# Extract coefficients and residuals (remove first row for the intercept)
betas <- as.vector((as.matrix(coef(model))[-1, ]))
resid <- y - (x_scaled %*% betas)
# Compute hat-matrix and degrees of freedom
ld <- lambdas_to_try[lambda] * diag(ncol(x_scaled))
H <- x_scaled %*% solve(t(x_scaled) %*% x_scaled + ld) %*% t(x_scaled)
df <- tr(H)
# Compute information criteria
aic[lambda] <- nrow(x_scaled) * log(t(resid) %*% resid) + 2 * df
bic[lambda] <- nrow(x_scaled) * log(t(resid) %*% resid) + 2 * df * log(nrow(x_scaled))}
plot(log(lambdas_to_try), aic, col = "orange", type = "l",
ylim = c(190, 260), ylab = "Information Criterion")
lines(log(lambdas_to_try), bic, col = "skyblue3")
legend("bottomright", lwd = 1, col = c("orange", "skyblue3"), legend = c("AIC", "BIC"))
# Optimal lambdas according to both criteria
lambda_aic <- lambdas_to_try[which.min(aic)]
lambda_bic <- lambdas_to_try[which.min(bic)]

# Fit final models, get their sum of squared residuals and multiple R-squared
model_aic <- glmnet(x, y, alpha = 0, lambda = lambda_aic, standardize = TRUE)
y_hat_aic <- predict(model_aic, x)
ssr_aic <- t(y - y_hat_aic) %*% (y - y_hat_aic)
rsq_ridge_aic <- cor(y, y_hat_aic)^2

model_bic <- glmnet(x, y, alpha = 0, lambda = lambda_bic, standardize = TRUE)
y_hat_bic <- predict(model_bic, x)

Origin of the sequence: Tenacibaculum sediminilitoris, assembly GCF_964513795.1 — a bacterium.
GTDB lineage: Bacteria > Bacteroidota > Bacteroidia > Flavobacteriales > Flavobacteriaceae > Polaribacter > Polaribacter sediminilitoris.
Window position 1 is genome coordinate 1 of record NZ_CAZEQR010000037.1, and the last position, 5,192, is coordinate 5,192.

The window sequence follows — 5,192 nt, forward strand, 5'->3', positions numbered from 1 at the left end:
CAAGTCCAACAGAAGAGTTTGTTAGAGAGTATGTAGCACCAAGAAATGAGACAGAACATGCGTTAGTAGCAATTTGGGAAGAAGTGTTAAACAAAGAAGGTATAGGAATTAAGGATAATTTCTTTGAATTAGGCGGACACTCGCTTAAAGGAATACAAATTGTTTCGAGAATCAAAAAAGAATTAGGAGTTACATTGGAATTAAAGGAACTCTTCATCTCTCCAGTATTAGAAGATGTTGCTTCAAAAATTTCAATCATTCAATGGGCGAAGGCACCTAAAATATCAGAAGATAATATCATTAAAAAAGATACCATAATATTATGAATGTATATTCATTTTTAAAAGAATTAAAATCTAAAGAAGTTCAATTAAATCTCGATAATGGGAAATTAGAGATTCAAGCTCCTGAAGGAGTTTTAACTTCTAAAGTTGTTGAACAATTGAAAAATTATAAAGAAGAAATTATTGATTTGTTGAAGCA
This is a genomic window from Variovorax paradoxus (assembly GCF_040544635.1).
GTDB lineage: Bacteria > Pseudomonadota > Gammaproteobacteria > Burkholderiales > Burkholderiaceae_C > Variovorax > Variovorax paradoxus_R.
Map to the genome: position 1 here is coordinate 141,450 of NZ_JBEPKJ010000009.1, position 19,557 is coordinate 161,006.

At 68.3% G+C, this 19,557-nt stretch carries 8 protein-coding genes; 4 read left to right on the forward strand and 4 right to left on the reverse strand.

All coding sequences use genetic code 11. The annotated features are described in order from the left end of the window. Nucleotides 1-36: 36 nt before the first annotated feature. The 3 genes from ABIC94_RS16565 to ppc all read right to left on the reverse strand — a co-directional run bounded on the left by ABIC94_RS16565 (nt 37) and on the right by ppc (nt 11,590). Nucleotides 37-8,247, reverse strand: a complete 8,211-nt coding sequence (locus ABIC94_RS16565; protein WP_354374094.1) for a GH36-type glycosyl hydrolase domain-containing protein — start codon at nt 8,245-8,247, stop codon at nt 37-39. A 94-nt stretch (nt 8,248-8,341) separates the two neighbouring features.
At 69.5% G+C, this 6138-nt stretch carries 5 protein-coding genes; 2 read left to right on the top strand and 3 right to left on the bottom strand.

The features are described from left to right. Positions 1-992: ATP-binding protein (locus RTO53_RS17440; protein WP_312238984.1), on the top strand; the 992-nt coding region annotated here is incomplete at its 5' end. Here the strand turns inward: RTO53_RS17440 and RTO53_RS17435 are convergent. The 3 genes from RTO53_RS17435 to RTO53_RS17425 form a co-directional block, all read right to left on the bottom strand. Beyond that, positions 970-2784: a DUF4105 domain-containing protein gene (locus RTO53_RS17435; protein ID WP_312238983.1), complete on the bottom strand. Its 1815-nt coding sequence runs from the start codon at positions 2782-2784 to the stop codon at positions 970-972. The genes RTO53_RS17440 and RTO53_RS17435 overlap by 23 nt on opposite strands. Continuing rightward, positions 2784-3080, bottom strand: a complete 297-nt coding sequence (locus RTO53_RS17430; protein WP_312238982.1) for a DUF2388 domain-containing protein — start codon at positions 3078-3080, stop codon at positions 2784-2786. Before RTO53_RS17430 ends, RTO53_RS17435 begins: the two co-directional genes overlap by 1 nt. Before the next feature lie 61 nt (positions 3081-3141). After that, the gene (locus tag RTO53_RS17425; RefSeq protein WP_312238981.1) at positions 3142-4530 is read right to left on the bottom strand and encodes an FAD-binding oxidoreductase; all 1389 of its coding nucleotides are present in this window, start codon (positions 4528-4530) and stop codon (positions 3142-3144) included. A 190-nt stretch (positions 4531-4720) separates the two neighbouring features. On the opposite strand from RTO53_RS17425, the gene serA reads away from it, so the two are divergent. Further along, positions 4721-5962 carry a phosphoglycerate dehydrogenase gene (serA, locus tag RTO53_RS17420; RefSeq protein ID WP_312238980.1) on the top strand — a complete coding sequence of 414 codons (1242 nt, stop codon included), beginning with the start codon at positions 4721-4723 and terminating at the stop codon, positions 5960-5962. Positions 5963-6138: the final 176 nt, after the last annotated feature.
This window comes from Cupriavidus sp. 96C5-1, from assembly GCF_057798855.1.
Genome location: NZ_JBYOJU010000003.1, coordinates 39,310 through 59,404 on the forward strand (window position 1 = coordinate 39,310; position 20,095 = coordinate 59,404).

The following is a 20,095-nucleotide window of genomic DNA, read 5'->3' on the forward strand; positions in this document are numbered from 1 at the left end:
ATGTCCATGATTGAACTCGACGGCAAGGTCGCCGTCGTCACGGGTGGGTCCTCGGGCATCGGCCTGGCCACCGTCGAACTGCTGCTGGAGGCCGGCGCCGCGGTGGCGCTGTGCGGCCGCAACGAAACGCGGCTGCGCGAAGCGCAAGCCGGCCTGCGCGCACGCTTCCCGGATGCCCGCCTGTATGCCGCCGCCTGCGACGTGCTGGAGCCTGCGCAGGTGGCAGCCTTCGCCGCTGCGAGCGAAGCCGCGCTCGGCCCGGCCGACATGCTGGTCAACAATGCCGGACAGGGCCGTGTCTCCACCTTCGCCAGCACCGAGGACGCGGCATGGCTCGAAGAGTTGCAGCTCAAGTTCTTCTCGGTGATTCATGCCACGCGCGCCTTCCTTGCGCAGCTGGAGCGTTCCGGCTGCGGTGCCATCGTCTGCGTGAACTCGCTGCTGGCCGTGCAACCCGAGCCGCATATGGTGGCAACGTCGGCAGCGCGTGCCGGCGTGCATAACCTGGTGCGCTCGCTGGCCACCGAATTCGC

ssr_bic <- t(y - y_hat_bic) %*% (y - y_hat_bic)
rsq_ridge_bic <- cor(y, y_hat_bic)^2

# See how increasing lambda shrinks the coefficients --------------------------
# Each line shows coefficients for one variables, for different lambdas.
# The higher the lambda, the more the coefficients are shrinked towards zero.
res <- glmnet(x, y, alpha = 0, lambda = lambdas_to_try, standardize = FALSE)
plot(res, xvar = "lambda")
legend("bottomright", lwd = 1, col = 1:6, legend = colnames(x), cex = .7)

# aic, bic and cv gives same type of correlation coefficient

#lasso with cv
lasso_cv <- cv.glmnet(x, y, alpha = 1, lambda = lambdas_to_try,standardize = TRUE, nfolds = 10)
plot(lasso_cv)
lambda_cv <- lasso_cv$lambda.min model_cv <- glmnet(x, y, alpha = 1, lambda = lambda_cv, standardize = TRUE) y_hat_cv <- predict(model_cv, x) ssr_cv <- t(y - y_hat_cv) %*% (y - y_hat_cv) rsq_lasso_cv <- cor(y, y_hat_cv)^2 rsq_lasso_cv coef(lasso_cv) #ancova Data = data Data$University.Rating = as.factor(Data$University.Rating) Data$Research = as.factor(Data\$Research)
summary(model)

#lasso with aic bic
x_scaled <- scale(x)
aic <- c()
bic <- c()
for (lambda in seq(lambdas_to_try)) {
# Run model
model <- glmnet(x, y, alpha = 1, lambda = lambdas_to_try[lambda], standardize = TRUE)